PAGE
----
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The simple and hard truth is that there is nothing particularly expensive about building property in the south-east. Building and fees are not expensive, but land acquisition is—and the right hon. Gentleman's proposals will simply make land in the south-east more expensive.

The idea of business planning zones was heavily savaged by the Select Committee. Whether its criticisms were right or not, there is still a fundamental problem with the idea. Will not areas close to the zones be at risk? Will it not be a case of chase the job around the region? A new set of multiplex cinemas or a do-it-yourself outlet will not revitalise an area. That idea smacks of 1980s solutions—[Interruption.] The 1980s were 20 years ago, and local authorities are in a different position now. They are much more able to work together than they were 20 years ago.

We of course welcome the U-turn, following the Select Committee's criticisms, on the suggestion that this House impose a pattern. However, if the Deputy Prime Minister allowed those who want new runways in the south-east to draft the recent proposals, he should not be surprised that they were both unpopular and workable.

I believe that the Deputy Prime Minister will regret the decision on country structure plans, which have been worked on hard for a number of years. He set up the Crow report, and many of the working parties are waiting to report on their findings. It would be a grave mistake to ride roughshod over local communities and local democracy.

Five years ago, the Deputy Prime Minister ordered the building of 10,000 houses on the green belt near Stevenage. Now, he has returned to type—to the policy of the bulldozer. The charge that is laid against this Government is that throwing money at the problem will not work without reform. However, he has gone one step beyond: money is being thrown at the problem without reform or thought, and it will not work.

The Deputy Prime Minister and First Secretary of State: It would be so easy to enter into a diatribe between the political parties on what has been achieved. I did ask the hon. Gentleman to consider the fact that housing figures have fallen under all Governments, and although I will accept some responsibility on behalf of this Government, I should point out that we have not been in power for all of the last 30 years. We took over from a Government whose housing policy had led to the repossession of some half a million homes, and a £19 billion council home repair backlog that we are trying to deal with. More than 1 million households suffered from negative equity, and the mortgage rate was 15 per cent. I do not want to get into that dialogue, but that was the result of 18 years of Conservative Government.

I entreat the hon. Gentleman to come to an agreement, because those in bed-and-breakfast accommodation who want a home, and who see the tremendous increase in house prices, want this House to be serious about the matter. They want us to end the political diatribe and to begin providing the homes that people need as an essential part of a good, decent life. I could enter into the Stalinist argument, but I was under the impression that the Tories, too, used regional planning guidance and advice in various areas. Is not the county structure plan an example of Stalinist thinking? I understand why the hon. Gentleman has to use such phrases, but will he recognise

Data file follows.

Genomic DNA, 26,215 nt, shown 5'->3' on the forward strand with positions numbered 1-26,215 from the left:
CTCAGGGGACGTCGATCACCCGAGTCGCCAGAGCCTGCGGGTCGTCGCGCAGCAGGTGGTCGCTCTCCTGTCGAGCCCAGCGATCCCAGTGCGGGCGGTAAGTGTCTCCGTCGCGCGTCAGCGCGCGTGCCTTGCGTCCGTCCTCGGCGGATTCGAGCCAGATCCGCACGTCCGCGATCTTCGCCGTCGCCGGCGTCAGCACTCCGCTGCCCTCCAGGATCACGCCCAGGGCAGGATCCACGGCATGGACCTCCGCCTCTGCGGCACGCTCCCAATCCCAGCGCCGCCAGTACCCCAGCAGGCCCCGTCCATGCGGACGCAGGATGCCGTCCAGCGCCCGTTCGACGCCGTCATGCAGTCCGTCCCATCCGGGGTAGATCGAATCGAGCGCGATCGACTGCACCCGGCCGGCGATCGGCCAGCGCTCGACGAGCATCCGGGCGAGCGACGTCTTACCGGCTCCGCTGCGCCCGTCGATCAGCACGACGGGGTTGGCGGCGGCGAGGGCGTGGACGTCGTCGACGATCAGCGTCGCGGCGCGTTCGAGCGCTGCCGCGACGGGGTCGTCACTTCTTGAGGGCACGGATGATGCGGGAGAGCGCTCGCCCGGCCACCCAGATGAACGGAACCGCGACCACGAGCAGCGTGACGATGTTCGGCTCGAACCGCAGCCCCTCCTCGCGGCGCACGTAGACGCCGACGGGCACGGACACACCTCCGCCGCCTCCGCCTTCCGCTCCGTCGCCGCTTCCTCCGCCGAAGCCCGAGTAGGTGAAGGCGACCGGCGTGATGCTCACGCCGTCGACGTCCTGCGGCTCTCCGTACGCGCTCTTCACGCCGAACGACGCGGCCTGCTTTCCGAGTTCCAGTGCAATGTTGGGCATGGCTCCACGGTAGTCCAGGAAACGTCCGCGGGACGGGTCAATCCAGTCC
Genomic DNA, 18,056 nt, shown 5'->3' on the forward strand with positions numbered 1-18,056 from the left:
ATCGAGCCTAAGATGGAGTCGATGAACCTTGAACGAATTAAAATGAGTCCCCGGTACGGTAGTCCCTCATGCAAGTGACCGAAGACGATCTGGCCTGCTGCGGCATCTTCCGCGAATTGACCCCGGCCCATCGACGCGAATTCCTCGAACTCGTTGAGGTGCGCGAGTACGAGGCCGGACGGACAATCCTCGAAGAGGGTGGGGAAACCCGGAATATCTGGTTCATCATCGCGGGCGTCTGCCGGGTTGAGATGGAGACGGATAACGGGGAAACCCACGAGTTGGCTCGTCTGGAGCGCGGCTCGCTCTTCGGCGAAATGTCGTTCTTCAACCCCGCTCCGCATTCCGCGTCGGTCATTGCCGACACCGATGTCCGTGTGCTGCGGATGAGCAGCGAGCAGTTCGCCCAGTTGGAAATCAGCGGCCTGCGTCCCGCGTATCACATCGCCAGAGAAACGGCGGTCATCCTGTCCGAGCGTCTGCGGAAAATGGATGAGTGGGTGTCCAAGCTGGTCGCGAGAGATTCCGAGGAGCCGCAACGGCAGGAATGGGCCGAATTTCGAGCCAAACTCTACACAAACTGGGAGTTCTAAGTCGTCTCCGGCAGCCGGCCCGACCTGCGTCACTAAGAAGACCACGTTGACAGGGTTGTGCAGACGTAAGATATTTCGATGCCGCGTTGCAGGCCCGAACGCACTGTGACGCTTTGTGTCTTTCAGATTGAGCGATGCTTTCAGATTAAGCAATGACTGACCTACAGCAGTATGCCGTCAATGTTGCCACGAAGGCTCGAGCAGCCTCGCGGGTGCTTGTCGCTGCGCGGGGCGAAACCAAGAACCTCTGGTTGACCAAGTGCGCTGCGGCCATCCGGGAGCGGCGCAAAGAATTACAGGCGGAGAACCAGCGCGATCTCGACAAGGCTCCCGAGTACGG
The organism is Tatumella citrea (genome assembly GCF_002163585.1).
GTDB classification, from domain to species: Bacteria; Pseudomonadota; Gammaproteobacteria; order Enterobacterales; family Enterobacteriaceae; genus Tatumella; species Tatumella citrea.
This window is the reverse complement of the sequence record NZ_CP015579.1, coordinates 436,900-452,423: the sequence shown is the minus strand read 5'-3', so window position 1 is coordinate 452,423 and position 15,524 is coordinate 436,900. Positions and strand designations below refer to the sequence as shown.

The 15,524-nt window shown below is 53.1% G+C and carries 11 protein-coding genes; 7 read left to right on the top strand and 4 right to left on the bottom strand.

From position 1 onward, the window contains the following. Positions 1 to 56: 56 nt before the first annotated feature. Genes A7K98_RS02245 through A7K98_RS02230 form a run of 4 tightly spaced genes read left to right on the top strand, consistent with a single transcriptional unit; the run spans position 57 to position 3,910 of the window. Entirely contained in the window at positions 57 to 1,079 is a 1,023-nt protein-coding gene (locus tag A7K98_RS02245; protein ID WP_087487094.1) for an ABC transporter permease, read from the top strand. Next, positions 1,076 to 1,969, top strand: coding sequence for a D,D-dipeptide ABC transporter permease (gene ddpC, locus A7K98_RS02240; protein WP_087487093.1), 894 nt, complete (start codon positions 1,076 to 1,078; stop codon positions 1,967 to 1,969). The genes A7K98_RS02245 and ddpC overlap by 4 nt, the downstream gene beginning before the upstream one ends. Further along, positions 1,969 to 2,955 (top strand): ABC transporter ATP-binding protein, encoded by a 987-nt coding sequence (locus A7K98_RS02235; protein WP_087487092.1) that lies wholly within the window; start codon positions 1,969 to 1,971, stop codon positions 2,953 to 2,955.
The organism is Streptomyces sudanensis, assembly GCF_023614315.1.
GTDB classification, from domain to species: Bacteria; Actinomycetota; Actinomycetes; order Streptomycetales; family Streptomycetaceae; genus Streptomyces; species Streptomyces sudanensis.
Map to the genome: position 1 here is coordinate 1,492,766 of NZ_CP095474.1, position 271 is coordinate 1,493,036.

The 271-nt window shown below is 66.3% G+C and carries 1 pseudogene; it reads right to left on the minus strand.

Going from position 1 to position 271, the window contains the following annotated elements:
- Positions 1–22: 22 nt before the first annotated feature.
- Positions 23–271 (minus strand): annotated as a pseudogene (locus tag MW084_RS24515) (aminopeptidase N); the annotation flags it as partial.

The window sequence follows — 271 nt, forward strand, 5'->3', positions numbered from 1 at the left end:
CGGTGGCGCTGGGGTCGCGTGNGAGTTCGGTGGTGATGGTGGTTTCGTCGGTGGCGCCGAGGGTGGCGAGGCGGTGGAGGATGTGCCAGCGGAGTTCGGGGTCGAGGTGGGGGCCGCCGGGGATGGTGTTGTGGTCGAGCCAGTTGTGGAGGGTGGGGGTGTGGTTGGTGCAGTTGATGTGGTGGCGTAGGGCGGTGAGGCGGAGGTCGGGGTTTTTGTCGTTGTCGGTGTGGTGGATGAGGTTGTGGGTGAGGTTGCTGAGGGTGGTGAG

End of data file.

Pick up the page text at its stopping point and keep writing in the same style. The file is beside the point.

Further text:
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that the scale of the problem is such that this House should unite and say that we are going to do something different?

I invite the hon. Gentleman to join me in that step change—in making a difference. That means changing planning and the rules on house building, and putting the resources where they are needed to meet particular problems. That is a challenge for us all, and it is clear that the first step change needed is in this House, so that we can get together to bring about those programmes.

It is a bit of a cheek for the hon. Gentleman to talk about the green belt. I was the Secretary of State responsible for increasing the greenbelt by 30,000 hectares, but it was the previous Administration who reduced it. Those who recall the relevant debates in this House will know that the Opposition could not make up their mind whether the target in respect of brownfield sites should be 55 per cent., 60 per cent., 70 per cent. or 75 per cent. They had four targets in four days. They said that we could not reach our target but we reached it eight years early, and we are tightening up the process. So it is a bit of a cheek, given the record of the previous Administration, for the hon. Gentleman to use such arguments.

The hon. Gentleman said that more houses in the south-east should be built on brownfield sites, but what does he think the Thames gateway is about? All 200,000 houses could be built in that area, provided that the money for the infrastructure can be found and long-term investment put in. Too often, short-term decisions have been taken; instead, I want to engage in the long term. Let the House together make the step change to meet the needs of our people. I will make a statement to the House about how all the various parts can be brought together. We need long-term thinking and long-term commitment. That is what this issue should be about; please join me in that aim.